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Lenga (LEN)

Lenga is a temperate species growing on a wide variety of sites from sea level to 2000 m. It is one of several southern beeches growing in South America and is the second most abundant tree species in Chile and Argentina; it is largely underutilised. The wood is quite versatile and easy to process and could be a substitute for maple and cherry. Little is planted in Britain, but Lenga could find a niche in the right sites to assist with forest diversification.

Lenga is categorised as a Plot-stage speciesThese are species that have demonstrated some positive silvicultural characteristics at the Specimen-stage and are now subject to further testing and development in a limited number of trial plots.


Lenga is native to southern Chile and Argentina where it covers nearly 20° of latitude from Cape Horn northwards. In the northern part of its range, the species grows at high elevation whereas further south it is found at sea level.

Provenance Choice

The few forest plots in Britain are small and have only been established in the last 30 years so seed should be sourced from the natural range. Very limited experimental results suggest that seed sources from the southern parts of the range should be suitable for the British climate. Material from drier (eastern) areas is reportedly more drought tolerant than those from moister western regions.

Site Requirements

This is a fast-growing species which is moderately tolerant of exposure and likely to be more cold hardy than Rauli or Roble, although frosty sites should be avoided. Best growth is on well drained moderately dry to fresh soils of poor to medium nutrient regime. Not suited to compacted, alkaline or peat soils or to those with a very poor soil nutrient regime.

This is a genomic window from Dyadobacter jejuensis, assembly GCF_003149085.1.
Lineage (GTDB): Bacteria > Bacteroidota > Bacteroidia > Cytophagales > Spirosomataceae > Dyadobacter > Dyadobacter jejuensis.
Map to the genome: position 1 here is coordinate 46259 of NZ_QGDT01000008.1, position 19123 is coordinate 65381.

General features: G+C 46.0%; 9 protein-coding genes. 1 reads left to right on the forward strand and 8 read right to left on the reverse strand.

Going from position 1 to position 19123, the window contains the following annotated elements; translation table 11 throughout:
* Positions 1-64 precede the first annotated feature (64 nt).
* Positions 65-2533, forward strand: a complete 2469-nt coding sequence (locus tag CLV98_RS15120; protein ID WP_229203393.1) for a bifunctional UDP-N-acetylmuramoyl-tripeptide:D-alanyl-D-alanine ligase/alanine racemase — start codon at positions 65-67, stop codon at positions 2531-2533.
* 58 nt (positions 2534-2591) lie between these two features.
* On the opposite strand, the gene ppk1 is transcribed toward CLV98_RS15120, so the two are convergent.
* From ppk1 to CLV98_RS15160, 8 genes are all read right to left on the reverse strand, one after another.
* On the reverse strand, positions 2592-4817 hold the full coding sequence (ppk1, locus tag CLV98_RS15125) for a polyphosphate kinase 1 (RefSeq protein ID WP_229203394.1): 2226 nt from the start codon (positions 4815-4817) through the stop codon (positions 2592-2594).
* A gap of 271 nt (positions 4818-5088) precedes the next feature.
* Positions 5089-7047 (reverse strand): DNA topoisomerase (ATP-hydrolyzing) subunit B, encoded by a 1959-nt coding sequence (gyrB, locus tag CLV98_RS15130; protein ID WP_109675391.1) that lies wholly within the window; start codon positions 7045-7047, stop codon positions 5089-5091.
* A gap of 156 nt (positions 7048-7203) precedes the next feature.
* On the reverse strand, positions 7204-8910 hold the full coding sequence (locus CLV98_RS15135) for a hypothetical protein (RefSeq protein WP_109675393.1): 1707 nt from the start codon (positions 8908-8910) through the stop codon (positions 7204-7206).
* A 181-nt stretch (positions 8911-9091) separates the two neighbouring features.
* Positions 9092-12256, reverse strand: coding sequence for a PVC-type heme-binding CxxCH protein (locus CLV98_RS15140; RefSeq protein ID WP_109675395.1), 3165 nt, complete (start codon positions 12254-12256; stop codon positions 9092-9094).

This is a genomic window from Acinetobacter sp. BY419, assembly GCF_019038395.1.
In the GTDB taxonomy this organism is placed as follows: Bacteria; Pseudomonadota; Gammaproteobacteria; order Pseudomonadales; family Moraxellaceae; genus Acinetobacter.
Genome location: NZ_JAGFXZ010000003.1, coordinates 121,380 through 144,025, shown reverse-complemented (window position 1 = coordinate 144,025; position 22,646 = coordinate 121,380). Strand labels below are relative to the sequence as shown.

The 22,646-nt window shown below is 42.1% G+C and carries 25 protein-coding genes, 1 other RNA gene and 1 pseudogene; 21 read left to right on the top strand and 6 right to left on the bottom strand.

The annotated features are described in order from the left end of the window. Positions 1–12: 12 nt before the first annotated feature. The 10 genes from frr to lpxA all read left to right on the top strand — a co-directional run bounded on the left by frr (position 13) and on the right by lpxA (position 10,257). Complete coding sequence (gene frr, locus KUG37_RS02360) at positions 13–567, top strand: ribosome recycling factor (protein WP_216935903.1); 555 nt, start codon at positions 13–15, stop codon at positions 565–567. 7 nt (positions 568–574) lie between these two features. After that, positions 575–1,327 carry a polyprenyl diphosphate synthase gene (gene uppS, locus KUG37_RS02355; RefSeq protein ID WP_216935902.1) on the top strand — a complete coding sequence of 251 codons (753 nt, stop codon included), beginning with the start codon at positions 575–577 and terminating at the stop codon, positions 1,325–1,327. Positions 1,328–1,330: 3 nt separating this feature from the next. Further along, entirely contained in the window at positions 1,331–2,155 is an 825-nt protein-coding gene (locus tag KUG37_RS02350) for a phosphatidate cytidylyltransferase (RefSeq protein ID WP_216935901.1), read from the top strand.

Further detail on the site requirements of Lenga in current and future climates can be examined using the Forest Research Ecological Site Classification Decision Support System (ESC).

Nothofagus pumilio forest in Tierra-del-Fuego. © ResearchGate


Form in British plots of Lenga is often poor with many multi-stemmed trees which may reflect frost damage and/or poor provenance choice. Lenga has intermediate shade tolerance and in its native range frequently grows in pure stands, especially in the southern part of the natural range. It is mostly managed under shelterwood or variable retention silvicultural systems which provide the gaps within which natural regeneration can develop.

Nursery methods are likely to be similar to those recommended for other Nothofagus species, with seed sown after a short period of moist prechilling. Growth in the nursery can be rapid so older plants may have poor shoot:root ratios.

After establishment, Lenga trees show good height growth, but the limited British trials suggest that it is less productive than either Rauli or Roble. Its tolerance of exposure means that Lenga could be used as part of a species diversification strategy for planted conifer forests, once more information on provenance, cold hardiness, form, and growth rates is available.

Pests and Pathogens

Subject to major episodes of defoliation by caterpillars in its native range, which appear to have increased in severity possibly because of climate change. Although there are few reports of damage by pathogens, like other Nothofagus species it could be vulnerable to Phytophthora pseudosyringae.


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Further Resources


In addition to the general sources of information for species the following are useful for Lenga.


Mason, W.L. Jinks, R., Savill, P., and Wilson, S.McG. (2018) Southern beeches (Nothofagus species). Quarterly Journal of Forestry, 112, 30-43.